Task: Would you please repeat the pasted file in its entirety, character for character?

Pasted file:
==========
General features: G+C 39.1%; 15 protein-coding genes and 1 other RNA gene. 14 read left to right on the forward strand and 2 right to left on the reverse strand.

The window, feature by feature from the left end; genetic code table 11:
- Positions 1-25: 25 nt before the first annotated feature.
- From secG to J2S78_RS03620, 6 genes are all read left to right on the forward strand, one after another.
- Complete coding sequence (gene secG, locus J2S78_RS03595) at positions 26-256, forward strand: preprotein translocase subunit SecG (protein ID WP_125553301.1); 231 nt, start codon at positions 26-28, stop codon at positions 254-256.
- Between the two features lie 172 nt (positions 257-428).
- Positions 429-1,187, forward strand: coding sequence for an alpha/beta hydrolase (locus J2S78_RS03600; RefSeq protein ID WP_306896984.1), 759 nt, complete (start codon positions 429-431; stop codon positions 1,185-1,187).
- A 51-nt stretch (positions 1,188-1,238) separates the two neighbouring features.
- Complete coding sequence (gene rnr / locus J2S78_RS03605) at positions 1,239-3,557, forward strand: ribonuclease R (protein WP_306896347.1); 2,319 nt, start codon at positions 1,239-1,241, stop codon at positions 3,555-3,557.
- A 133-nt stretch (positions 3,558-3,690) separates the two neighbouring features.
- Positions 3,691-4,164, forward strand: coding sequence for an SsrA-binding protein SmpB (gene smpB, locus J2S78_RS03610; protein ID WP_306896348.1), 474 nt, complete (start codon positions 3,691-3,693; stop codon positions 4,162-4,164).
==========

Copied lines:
General features: G+C 39.1%; 15 protein-coding genes and 1 other RNA gene. 14 read left to right on the forward strand and 2 right to left on the reverse strand.

The window, feature by feature from the left end; genetic code table 11:
- Positions 1-25: 25 nt before the first annotated feature.
- From secG to J2S78_RS03620, 6 genes are all read left to right on the forward strand, one after another.
- Complete coding sequence (gene secG, locus J2S78_RS03595) at positions 26-256, forward strand: preprotein translocase subunit SecG (protein ID WP_125553301.1); 231 nt, start codon at positions 26-28, stop codon at positions 254-256.
- Between the two features lie 172 nt (positions 257-428).
- Positions 429-1,187, forward strand: coding sequence for an alpha/beta hydrolase (locus J2S78_RS03600; RefSeq protein ID WP_306896984.1), 759 nt, complete (start codon positions 429-431; stop codon positions 1,185-1,187).
- A 51-nt stretch (positions 1,188-1,238) separates the two neighbouring features.
- Complete coding sequence (gene rnr / locus J2S78_RS03605) at positions 1,239-3,557, forward strand: ribonuclease R (protein WP_306896347.1); 2,319 nt, start codon at positions 1,239-1,241, stop codon at positions 3,555-3,557.
- A 133-nt stretch (positions 3,558-3,690) separates the two neighbouring features.
- Positions 3,691-4,164, forward strand: coding sequence for an SsrA-binding protein SmpB (gene smpB, locus J2S78_RS03610; protein ID WP_306896348.1), 474 nt, complete (start codon positions 3,691-3,693; stop codon positions 4,162-4,164).